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Building Social to Mean More: Using personality as a branding tool

As I (finally) finish up my last semester of college, I have been closely studying the association between social media use and its relationship to the, “Big Five” personality traits, as categorized by Coasta and McCrae (1992). The (too massive) pile of research I’ve read, in coordination with my findings on the relationship between individuals’ personality traits and their sharing on social networks, has led me to consider the benefits of using personality research and social media in another aspect. There is a huge opportunity to use social media to relate to an organization’s target audience.

All too often organizations want to be “social” or use media as a branding tool to showcase their capabilities without getting to know their audience. Although some brands try to discern the kind of content that would best relate to an audience, they still often fail to understand the ways in which consumers would prefer to interact; they post too often, not enough, or don’t choose a particular type of person to whom they tailor their content.  Brands are still missing out on a chance to take initiative in showcasing interactions that relate more to the audience and directly to the actions and behaviors of those individuals on social networks.

While Coasta and McCrae’s personality traits are directly coded across five categories; openness, conscientiousness, extraversion, agreeableness and neuroticism, there is an enormous opportunity to build upon this template with more in-depth research to help discover traits of specific niche audiences.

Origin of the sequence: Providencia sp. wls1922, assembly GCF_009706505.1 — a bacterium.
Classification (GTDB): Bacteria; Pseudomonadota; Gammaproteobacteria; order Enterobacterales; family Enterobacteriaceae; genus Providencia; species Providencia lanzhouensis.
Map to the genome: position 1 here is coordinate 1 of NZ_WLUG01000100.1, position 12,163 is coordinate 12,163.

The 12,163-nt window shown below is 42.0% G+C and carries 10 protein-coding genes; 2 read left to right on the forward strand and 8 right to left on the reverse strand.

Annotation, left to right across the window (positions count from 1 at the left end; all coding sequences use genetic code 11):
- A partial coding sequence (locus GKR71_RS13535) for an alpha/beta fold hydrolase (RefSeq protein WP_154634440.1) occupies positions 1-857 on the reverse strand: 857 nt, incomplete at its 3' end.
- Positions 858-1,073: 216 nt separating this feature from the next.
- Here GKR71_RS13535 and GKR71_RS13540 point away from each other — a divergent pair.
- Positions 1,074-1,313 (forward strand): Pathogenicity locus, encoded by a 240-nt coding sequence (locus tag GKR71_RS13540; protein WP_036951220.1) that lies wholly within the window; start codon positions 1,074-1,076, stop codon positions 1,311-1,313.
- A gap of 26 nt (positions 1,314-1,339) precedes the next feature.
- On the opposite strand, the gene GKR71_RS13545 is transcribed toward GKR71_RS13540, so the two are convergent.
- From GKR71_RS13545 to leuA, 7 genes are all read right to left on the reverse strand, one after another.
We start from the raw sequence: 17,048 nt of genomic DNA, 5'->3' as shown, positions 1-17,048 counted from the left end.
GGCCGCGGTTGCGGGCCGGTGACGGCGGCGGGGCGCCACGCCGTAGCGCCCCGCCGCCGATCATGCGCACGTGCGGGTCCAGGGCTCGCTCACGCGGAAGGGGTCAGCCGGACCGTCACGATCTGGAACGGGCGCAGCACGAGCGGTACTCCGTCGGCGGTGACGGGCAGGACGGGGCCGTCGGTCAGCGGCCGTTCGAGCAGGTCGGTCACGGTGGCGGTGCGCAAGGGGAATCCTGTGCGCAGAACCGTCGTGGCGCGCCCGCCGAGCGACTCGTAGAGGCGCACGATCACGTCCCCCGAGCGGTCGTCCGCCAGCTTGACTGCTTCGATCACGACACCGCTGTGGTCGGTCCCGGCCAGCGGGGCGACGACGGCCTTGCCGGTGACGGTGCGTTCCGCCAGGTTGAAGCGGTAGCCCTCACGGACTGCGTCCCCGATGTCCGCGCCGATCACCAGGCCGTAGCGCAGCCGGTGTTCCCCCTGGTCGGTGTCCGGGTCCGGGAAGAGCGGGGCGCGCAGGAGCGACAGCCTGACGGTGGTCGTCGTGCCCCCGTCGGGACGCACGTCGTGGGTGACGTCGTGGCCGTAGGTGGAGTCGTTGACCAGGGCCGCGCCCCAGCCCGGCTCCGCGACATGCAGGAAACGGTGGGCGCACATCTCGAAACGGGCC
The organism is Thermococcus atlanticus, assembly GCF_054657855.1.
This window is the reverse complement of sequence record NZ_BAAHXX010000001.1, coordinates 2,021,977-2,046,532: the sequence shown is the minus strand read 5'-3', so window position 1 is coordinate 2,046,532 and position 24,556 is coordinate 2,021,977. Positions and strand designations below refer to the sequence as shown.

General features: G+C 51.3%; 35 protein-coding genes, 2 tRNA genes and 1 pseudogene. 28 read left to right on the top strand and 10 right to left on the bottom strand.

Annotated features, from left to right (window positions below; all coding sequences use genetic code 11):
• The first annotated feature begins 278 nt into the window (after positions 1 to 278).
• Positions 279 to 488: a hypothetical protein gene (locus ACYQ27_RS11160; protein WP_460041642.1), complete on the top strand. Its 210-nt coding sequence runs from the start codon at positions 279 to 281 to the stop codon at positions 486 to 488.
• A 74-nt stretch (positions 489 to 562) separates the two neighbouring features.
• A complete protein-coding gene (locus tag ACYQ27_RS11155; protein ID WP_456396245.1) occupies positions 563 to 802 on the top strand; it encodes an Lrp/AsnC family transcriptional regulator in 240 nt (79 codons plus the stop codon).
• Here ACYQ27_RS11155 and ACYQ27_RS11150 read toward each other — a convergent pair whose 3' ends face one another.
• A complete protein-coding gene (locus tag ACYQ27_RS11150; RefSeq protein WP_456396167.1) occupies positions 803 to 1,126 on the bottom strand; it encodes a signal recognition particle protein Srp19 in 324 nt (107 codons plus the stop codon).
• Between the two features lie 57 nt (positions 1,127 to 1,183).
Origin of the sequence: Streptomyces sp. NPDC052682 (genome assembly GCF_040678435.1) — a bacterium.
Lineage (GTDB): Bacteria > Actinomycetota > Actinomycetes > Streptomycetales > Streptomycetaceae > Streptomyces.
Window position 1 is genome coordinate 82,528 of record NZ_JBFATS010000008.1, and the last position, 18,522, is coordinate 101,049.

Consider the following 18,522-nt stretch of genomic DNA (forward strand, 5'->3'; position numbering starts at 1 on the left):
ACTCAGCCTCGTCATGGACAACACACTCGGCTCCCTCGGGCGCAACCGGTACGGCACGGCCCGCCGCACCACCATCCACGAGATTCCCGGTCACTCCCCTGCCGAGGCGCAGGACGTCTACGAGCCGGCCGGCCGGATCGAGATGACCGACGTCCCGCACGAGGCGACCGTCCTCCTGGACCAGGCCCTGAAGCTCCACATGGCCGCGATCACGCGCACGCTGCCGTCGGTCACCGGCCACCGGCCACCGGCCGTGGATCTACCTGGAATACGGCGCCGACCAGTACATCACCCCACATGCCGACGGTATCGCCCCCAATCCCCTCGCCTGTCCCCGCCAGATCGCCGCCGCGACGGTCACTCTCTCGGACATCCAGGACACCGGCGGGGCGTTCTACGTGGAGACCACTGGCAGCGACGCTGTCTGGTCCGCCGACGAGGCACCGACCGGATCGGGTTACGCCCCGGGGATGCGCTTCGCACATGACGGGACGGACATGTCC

By paying closer attention to the ways individuals in a particular audience communicate with one another, as well as how often and what types of information these individuals are posting, organizations should not only use social media as a tool to teach about brands, but also to learn about the business or consumer they’re trying to reach. I look forward to psychology being used more in-depth to create a real “social” atmosphere in which social media truly becomes a two-way street.

When I first decided to major in both psychology and advertising/public relations I was warned that I might not find a place for both skills. I am happy to say that I believe that has changed and will continue to change as the trend of audience behavior dominating all platforms of marketing moves its way into digital- a tangible element that can be efficiently utilized for observational studies. I’m betting we can learn a lot from what is right in front of us.